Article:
paul-ryan

Republican Paul Ryan opposes internet censorship bill SOPA

Jan 10, 2012

paul ryan Republican Paul Ryan opposes internet censorship bill SOPA

The Age of Censorship has a new legislative white knight, and it comes from the unlikeliest of corners—the GOP’s (former) golden boy, the “budget guru” Paul Ryan. Rather battered after last year’s budget dust-up with President Obama, then made the symbolic nexus for a great deal of working class anger and now something of a political footnote, Ryan has managed to do something right by the American people for a change.

Yesterday, Ryan issued an official statement on highly controversial Stop Online Piracy Act (SOPA), or H.R. 3261:

The internet is one of the most magnificent expressions of freedom and free enterprise in history. It should stay that way. While H.R. 3261, the Stop Online Piracy Act, attempts to address a legitimate problem, I believe it creates the precedent and possibility for undue regulation, censorship and legal abuse. I do not support H.R. 3261 in its current form and will oppose the legislation should it come before the full House.

Note the strategic use of “free enterprise” in the first sentence, following hot on the heels of the phrase “most magnificent expressions of freedom.” While Ryan is surely correct in this regard, who could possibly deny that he is politically hedging, making assurances to those on the Right that his position isn’t merely about censorship? The rhetorical and symbolic magic of the GOP lies in its ability to convince the party faithful that all things, indeed all existence, boils down to commerce. Well, Jesus was a capitalist after all, so one thing quite naturally follows another.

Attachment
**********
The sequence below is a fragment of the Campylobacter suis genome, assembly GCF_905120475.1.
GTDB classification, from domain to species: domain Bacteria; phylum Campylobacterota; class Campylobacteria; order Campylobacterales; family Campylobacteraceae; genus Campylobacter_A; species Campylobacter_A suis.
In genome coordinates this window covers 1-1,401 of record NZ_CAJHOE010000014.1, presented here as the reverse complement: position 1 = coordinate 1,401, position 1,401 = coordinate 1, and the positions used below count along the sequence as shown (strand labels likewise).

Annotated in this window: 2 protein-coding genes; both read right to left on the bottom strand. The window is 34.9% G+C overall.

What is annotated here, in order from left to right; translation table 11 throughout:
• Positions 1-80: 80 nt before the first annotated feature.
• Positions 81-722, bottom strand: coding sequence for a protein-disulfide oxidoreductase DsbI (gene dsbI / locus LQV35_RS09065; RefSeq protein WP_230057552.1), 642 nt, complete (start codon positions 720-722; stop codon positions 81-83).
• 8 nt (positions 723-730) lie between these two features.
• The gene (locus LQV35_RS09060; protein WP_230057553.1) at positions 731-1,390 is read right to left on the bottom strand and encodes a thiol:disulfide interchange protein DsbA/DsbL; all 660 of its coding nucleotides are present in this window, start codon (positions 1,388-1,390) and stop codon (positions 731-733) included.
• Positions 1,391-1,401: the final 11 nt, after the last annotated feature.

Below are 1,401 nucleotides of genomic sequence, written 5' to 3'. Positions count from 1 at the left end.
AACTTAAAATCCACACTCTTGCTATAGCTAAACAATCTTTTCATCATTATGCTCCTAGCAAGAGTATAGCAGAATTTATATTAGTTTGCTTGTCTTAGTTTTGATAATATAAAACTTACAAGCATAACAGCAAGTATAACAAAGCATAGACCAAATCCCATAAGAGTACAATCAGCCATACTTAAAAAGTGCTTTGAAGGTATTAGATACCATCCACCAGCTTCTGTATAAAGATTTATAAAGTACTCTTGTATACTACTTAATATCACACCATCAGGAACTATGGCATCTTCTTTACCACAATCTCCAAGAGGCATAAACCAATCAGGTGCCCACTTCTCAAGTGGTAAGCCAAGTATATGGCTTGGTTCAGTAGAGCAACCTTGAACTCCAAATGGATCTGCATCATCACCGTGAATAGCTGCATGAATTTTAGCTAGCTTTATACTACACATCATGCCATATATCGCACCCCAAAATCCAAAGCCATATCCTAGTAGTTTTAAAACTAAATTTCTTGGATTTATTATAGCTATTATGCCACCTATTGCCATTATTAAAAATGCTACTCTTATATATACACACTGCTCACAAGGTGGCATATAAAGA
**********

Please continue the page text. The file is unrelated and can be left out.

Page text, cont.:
That being said, Ryan should be applauded for his position. However, he should have articulated more specific reasons for opposing the bills, such as SOPA’s language pertaining to private entities (Warner Brothers, for instance) and the Department of Justice, allowing them to force internet service providers (ISPs) to block domain name systems (DNS, or more plainly, the domain names of particular websites) without due process. Or Ryan could have expressed opposition to the financial force private entities and the DOJ can bring to bear on ISPs and websites—payment system blockades would not be too hyperbolic of language here—effectively crippling sites through the power of the dollar, again, without due process.

Perhaps the above is implicit in Ryan’s statement of opposition, but specificity never hurt anyone.

Those engaged in anti-SOPA activism should be heartened, however, by Ryan’s line “While H.R. 3261, the Stop Online Piracy Act, attempts to address a legitimate problem, I believe it creates the precedent and possibility for undue regulation, censorship and legal abuse,” for it alludes to the fact that what is at issue here isn’t merely about online piracy, but the potential for government abuse in the future.

As noted before, one must view SOPA in its totality, imagining the potentialities that exist which would allow it to be used not merely to fight online piracy, but to censor all sorts of activity. For if there is one truism in government, it is this: bills crafted to address one issue will often get perverted, over time, into the legal machinery for abuse beyond their original intent. Look no further than the Patriot Act or how archaic New York City laws were used to arrest and disrupt the Occupy protests.

It is interesting to consider how Ryan’s statement opposes Chief sponsor Rep. Lamar Smith (R-TX) who, naturally, thinks such thoughts are irrelevant and, indeed, that all opposition is illegitimate. Smith stated, “The criticism of this bill is completely hypothetical; none of it is based in reality. Not one of the critics was able to point to any language in the bill that would in any way harm the Internet. Their accusations are simply not supported by any facts.”

While Ryan is able to take the long view on SOPA’s censorship and free market potentialities, Smith reveals himself to be blinded, perhaps by the corporate dollars that have surely found their way into his campaign coffers. Or perhaps he sincerely believes that SOPA enforcement would be limited to just the sites enabling online piracy. Smith thus reveals himself to be either insincere or none too bright, failing to see that SOPA’s mechanisms mirror those used in China, Iran and Saudi Arabia.

Perhaps Ryan’s opposition will lead SOPA, along with all the other anti-SOPA sentiment in congress, to the legislative graveyard where it belongs.

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